The entire parcel lies within the boundaries of the Plymouth Meeting National Register District, which was recognized in 1971, following the 1961 local Historic District designation. In 1971, there were 66 structures included in the district. Any proposed alterations or demolitions in the district are subject to special approval by a local review board.
Nearby neighbors report that the entire area is prone to flooding, and throughout the fields and rear yards there is ample evidence of ponding of rain water. The area contains dozens of sinkholes, some well over 12 feet deep. Because of the contours of the land, the water flows east/north from Germantown Pike, and collects in a combination of natural and manmade swales.
Let Your Voice Be Heard
The developer will need several approvals to proceed with this project. His sketch plan includes a list of necessary waivers, conditional use approvals, and possible zoning relief.
One essential approval is the issuance of a Certificate of Appropriateness, which constitutes a decision that the plans (including the proposed demolition) do not detract from the integrity of the Historic District nor directly undermine the integrity of individual structures.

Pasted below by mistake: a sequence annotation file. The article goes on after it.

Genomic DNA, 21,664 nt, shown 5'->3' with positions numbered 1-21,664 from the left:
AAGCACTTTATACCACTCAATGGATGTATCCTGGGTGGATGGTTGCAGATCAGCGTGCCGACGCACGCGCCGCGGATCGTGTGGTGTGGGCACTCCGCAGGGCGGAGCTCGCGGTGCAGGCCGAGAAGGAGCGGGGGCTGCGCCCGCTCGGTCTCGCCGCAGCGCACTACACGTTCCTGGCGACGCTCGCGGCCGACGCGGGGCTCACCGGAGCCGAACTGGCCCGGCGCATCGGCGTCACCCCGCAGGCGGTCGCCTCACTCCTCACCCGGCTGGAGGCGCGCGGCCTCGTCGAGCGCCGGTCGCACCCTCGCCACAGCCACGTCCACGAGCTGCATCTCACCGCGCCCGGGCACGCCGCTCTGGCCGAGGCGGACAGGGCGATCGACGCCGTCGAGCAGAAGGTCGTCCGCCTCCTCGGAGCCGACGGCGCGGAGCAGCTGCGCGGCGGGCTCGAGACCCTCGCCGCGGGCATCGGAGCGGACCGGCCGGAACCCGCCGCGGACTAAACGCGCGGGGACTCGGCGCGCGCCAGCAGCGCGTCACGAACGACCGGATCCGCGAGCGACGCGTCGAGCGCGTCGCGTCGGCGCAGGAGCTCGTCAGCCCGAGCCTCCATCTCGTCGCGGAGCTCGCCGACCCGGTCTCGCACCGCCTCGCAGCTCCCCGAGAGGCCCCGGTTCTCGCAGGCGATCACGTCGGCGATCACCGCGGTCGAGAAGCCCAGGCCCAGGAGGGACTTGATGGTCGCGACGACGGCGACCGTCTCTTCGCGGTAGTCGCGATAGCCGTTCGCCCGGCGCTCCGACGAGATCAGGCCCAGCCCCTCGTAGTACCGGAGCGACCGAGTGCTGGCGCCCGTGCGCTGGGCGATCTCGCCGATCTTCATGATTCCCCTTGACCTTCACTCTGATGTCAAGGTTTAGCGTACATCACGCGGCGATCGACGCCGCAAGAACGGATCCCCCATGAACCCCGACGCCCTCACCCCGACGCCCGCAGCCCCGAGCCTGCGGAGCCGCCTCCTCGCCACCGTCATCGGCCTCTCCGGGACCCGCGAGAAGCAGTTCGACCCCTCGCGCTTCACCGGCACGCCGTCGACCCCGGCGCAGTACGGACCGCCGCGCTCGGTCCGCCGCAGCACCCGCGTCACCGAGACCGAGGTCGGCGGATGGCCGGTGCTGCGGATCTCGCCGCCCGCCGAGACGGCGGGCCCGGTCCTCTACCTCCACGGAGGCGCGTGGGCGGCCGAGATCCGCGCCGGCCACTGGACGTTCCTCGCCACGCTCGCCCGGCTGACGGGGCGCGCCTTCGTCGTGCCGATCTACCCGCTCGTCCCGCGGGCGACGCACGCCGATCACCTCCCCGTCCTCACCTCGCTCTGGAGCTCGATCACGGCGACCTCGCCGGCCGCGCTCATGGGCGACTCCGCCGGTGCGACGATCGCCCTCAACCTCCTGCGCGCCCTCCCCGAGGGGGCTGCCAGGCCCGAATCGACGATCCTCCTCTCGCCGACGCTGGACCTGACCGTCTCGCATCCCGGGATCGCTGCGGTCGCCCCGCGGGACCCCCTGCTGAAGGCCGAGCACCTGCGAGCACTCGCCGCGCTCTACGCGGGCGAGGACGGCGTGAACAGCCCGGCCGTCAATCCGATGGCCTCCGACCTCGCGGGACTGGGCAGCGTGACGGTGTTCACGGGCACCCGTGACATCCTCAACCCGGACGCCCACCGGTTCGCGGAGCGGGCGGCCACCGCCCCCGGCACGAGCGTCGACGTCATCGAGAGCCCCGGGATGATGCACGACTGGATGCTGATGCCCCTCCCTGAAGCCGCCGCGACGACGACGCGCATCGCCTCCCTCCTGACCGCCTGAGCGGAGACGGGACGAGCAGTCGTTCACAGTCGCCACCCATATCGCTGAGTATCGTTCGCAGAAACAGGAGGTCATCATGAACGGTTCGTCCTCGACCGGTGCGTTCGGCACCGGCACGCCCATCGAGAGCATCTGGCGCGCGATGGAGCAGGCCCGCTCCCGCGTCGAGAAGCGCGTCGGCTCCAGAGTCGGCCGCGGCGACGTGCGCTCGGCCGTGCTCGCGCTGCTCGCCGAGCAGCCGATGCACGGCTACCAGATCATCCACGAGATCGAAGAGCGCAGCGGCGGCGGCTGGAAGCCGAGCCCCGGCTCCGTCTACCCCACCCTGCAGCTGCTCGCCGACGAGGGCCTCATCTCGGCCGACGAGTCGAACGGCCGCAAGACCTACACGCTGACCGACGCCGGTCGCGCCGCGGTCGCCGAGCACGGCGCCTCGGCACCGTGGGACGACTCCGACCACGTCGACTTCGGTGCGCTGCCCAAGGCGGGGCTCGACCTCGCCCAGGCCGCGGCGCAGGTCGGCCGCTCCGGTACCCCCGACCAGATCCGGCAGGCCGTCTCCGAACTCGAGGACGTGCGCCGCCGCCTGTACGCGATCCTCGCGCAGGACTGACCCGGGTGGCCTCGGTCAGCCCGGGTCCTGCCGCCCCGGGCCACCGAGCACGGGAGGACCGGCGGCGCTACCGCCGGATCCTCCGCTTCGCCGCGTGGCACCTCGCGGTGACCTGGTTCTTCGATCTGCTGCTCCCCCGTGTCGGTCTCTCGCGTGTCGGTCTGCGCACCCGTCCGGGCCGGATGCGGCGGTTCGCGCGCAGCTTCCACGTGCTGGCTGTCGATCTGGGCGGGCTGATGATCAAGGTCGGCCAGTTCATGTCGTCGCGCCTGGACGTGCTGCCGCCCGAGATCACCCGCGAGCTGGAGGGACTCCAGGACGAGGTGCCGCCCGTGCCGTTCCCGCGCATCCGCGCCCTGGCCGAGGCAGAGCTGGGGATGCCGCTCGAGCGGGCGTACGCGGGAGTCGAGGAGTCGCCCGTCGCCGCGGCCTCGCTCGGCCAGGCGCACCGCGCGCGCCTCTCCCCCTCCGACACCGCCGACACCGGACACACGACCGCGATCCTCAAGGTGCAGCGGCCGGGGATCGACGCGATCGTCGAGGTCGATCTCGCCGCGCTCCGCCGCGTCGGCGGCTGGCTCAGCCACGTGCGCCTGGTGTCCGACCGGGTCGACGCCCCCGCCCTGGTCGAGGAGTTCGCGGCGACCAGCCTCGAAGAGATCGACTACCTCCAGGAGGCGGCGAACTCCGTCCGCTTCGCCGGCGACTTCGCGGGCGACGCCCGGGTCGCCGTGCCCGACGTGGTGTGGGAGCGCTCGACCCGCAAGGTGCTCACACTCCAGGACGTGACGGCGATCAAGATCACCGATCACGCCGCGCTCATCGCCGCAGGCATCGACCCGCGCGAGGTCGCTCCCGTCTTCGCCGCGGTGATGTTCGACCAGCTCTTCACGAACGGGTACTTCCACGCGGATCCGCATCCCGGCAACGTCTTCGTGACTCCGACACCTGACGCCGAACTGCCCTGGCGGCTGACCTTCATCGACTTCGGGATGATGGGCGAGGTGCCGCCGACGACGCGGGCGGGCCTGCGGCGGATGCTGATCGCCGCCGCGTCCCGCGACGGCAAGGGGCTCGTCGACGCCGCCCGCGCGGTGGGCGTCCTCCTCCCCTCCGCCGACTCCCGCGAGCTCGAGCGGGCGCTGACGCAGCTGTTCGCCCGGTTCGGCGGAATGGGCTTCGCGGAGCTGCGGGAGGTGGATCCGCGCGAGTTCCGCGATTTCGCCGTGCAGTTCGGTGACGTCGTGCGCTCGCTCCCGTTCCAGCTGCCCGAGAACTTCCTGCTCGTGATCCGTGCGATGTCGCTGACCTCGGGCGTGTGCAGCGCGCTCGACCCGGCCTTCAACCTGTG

The following boards and commissions will hold public meetings to review these plans:
Whitemarsh Township Board of Supervisors Planning Commission Zoning Hearing Board Plymouth/Whitemarsh Historical Architectural Review Board (HARB)
The April 25 event is a hearing before the Whitemarsh Township Zoning Hearing Board. It is open to the public. The developer is looking to get approval to start moving forward with this project… this is YOUR CHANCE to make your voice heard.
I recently visited the area in question, here are some photos to give you an idea of the area we are talking about.
One of the things that has always intrigued me about this intersection, is it was a major part of Pennsylvania’s first Turnpike. People paid a toll from Conshohocken to Ambler along Butler Pike. The intersection did change a number of years ago, it was due to the sound of horse and buggy’s being too close to the Plymouth Meeting Friends meeting house, but it did not change the history of the other properties, the Friends just expanding a little bit to give a sound buffer to the gatherings. The current proposal will take away history.
And here is one of the oldest photos showing the area we are talking about.
And here is what the developer proposes:
Once again, please show up and let your voice be heard, one way or the other. I’m sure there are some people who would like to see this project go through. I also know, there are more people who care about this property and the history of our community. April 25th, 7:00 Zoning Hearing.
And here is the photo that started the discussion